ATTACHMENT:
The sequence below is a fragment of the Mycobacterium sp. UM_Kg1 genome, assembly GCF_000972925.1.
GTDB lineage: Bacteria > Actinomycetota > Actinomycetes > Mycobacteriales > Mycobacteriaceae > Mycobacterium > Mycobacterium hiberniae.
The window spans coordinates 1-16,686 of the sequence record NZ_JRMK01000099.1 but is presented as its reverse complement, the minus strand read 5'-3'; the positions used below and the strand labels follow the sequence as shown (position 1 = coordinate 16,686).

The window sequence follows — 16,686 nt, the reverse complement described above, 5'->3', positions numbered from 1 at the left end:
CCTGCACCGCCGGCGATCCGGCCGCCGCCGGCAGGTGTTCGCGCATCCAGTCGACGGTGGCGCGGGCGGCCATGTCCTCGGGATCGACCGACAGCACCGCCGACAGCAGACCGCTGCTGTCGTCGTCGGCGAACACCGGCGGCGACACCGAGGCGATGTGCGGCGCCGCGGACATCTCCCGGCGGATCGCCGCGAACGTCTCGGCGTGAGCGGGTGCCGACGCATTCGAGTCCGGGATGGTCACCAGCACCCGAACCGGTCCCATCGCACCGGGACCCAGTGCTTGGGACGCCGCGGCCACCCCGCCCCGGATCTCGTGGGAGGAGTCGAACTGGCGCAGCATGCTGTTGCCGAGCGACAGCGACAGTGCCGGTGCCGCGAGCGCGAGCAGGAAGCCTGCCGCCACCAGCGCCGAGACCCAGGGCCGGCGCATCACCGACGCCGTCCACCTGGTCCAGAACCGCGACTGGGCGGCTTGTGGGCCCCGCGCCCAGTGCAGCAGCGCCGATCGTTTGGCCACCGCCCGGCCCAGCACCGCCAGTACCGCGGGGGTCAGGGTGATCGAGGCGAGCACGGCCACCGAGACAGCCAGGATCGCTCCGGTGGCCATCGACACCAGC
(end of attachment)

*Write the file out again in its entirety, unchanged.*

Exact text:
The sequence below is a fragment of the Mycobacterium sp. UM_Kg1 genome, assembly GCF_000972925.1.
GTDB lineage: Bacteria > Actinomycetota > Actinomycetes > Mycobacteriales > Mycobacteriaceae > Mycobacterium > Mycobacterium hiberniae.
The window spans coordinates 1-16,686 of the sequence record NZ_JRMK01000099.1 but is presented as its reverse complement, the minus strand read 5'-3'; the positions used below and the strand labels follow the sequence as shown (position 1 = coordinate 16,686).

The window sequence follows — 16,686 nt, the reverse complement described above, 5'->3', positions numbered from 1 at the left end:
CCTGCACCGCCGGCGATCCGGCCGCCGCCGGCAGGTGTTCGCGCATCCAGTCGACGGTGGCGCGGGCGGCCATGTCCTCGGGATCGACCGACAGCACCGCCGACAGCAGACCGCTGCTGTCGTCGTCGGCGAACACCGGCGGCGACACCGAGGCGATGTGCGGCGCCGCGGACATCTCCCGGCGGATCGCCGCGAACGTCTCGGCGTGAGCGGGTGCCGACGCATTCGAGTCCGGGATGGTCACCAGCACCCGAACCGGTCCCATCGCACCGGGACCCAGTGCTTGGGACGCCGCGGCCACCCCGCCCCGGATCTCGTGGGAGGAGTCGAACTGGCGCAGCATGCTGTTGCCGAGCGACAGCGACAGTGCCGGTGCCGCGAGCGCGAGCAGGAAGCCTGCCGCCACCAGCGCCGAGACCCAGGGCCGGCGCATCACCGACGCCGTCCACCTGGTCCAGAACCGCGACTGGGCGGCTTGTGGGCCCCGCGCCCAGTGCAGCAGCGCCGATCGTTTGGCCACCGCCCGGCCCAGCACCGCCAGTACCGCGGGGGTCAGGGTGATCGAGGCGAGCACGGCCACCGAGACAGCCAGGATCGCTCCGGTGGCCATCGACACCAGC